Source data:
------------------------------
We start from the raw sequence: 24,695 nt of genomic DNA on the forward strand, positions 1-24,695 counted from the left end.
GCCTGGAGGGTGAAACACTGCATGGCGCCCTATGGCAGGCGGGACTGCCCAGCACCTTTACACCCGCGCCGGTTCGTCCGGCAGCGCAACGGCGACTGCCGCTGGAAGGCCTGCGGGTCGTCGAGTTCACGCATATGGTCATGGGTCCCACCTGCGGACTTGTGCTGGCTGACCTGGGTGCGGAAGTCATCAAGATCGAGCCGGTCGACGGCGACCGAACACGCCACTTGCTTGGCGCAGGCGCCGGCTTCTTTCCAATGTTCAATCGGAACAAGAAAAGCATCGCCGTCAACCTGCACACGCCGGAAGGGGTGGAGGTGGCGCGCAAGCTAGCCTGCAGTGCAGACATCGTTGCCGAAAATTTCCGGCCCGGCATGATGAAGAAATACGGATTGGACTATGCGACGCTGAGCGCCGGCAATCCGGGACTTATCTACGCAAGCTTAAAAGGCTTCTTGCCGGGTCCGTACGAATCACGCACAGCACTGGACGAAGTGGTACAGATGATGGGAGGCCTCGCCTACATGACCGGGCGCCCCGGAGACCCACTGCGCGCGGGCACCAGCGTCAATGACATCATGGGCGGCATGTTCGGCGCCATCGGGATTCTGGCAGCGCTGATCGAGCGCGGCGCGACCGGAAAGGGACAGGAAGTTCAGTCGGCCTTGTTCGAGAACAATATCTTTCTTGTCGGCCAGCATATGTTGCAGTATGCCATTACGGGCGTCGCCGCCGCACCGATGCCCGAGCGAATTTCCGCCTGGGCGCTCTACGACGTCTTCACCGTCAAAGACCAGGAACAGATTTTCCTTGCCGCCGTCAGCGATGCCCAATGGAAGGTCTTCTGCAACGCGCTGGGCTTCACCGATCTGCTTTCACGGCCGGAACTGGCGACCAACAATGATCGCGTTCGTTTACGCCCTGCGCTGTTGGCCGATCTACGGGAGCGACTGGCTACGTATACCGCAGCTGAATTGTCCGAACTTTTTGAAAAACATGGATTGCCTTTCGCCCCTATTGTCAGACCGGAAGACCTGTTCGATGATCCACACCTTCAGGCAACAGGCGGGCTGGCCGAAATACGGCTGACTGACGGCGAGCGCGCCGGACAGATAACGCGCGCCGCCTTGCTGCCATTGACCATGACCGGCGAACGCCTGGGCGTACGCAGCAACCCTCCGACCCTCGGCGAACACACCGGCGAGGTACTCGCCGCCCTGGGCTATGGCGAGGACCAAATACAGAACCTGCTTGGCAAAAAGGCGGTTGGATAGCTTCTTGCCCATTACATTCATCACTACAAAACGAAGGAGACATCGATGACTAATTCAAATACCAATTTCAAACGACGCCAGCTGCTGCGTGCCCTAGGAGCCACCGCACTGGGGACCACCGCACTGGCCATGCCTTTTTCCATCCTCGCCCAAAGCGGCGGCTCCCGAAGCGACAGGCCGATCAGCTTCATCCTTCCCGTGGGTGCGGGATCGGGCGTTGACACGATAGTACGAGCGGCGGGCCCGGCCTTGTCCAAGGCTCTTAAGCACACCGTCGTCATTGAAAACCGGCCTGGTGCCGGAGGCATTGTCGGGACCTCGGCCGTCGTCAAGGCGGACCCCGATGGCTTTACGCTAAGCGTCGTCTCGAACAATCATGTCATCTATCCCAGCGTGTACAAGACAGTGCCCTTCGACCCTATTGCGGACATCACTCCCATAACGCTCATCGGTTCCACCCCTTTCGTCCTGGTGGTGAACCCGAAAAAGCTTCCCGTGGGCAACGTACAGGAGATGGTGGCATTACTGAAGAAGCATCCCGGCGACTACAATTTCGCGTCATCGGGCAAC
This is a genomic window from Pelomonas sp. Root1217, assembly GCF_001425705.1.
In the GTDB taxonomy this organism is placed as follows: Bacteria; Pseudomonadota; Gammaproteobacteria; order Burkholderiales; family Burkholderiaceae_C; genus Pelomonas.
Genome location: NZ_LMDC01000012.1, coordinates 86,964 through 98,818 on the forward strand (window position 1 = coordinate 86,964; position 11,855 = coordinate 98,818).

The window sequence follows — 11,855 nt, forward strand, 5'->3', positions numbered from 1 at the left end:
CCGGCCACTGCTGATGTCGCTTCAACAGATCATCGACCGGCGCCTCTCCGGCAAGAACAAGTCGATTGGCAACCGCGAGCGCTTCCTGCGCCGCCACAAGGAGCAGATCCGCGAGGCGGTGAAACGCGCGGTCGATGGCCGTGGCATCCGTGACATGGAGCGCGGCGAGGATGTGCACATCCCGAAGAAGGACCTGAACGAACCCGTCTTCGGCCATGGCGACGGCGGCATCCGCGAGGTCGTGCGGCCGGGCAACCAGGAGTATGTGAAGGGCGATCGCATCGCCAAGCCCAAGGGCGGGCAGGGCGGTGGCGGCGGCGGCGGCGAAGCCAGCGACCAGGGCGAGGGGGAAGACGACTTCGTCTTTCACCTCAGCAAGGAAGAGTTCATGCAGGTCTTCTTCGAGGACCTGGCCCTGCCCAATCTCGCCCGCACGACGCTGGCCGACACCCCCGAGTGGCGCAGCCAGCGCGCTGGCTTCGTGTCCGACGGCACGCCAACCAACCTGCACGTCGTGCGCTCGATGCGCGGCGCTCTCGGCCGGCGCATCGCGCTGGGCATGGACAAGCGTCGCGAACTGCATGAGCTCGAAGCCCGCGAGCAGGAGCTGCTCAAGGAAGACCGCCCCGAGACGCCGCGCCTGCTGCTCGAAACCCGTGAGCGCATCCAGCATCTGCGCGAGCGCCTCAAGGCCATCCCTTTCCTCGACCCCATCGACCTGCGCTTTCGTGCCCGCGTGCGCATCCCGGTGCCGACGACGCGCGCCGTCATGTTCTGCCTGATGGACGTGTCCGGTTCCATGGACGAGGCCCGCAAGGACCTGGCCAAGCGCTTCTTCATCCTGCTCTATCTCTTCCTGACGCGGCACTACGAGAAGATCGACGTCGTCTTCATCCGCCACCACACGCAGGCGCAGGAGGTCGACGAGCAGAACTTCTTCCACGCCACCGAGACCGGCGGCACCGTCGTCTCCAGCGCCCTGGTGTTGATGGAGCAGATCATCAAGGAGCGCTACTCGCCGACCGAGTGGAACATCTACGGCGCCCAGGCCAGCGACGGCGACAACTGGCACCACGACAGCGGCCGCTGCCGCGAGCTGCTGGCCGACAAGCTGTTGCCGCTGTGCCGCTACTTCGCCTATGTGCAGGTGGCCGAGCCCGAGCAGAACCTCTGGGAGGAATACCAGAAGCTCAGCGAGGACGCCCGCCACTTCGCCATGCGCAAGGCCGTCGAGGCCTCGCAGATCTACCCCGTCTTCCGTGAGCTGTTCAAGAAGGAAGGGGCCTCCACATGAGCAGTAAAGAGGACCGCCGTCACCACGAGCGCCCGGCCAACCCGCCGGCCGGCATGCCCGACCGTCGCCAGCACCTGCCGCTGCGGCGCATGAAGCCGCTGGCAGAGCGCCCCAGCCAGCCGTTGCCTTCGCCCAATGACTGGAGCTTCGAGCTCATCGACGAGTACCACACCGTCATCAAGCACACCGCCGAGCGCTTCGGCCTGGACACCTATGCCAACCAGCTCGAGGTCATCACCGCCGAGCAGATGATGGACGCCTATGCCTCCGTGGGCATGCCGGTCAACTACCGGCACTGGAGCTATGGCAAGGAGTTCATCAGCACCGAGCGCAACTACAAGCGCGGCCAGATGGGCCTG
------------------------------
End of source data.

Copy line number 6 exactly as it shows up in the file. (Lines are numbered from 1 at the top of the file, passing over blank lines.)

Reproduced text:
The window sequence follows — 11,855 nt, forward strand, 5'->3', positions numbered from 1 at the left end: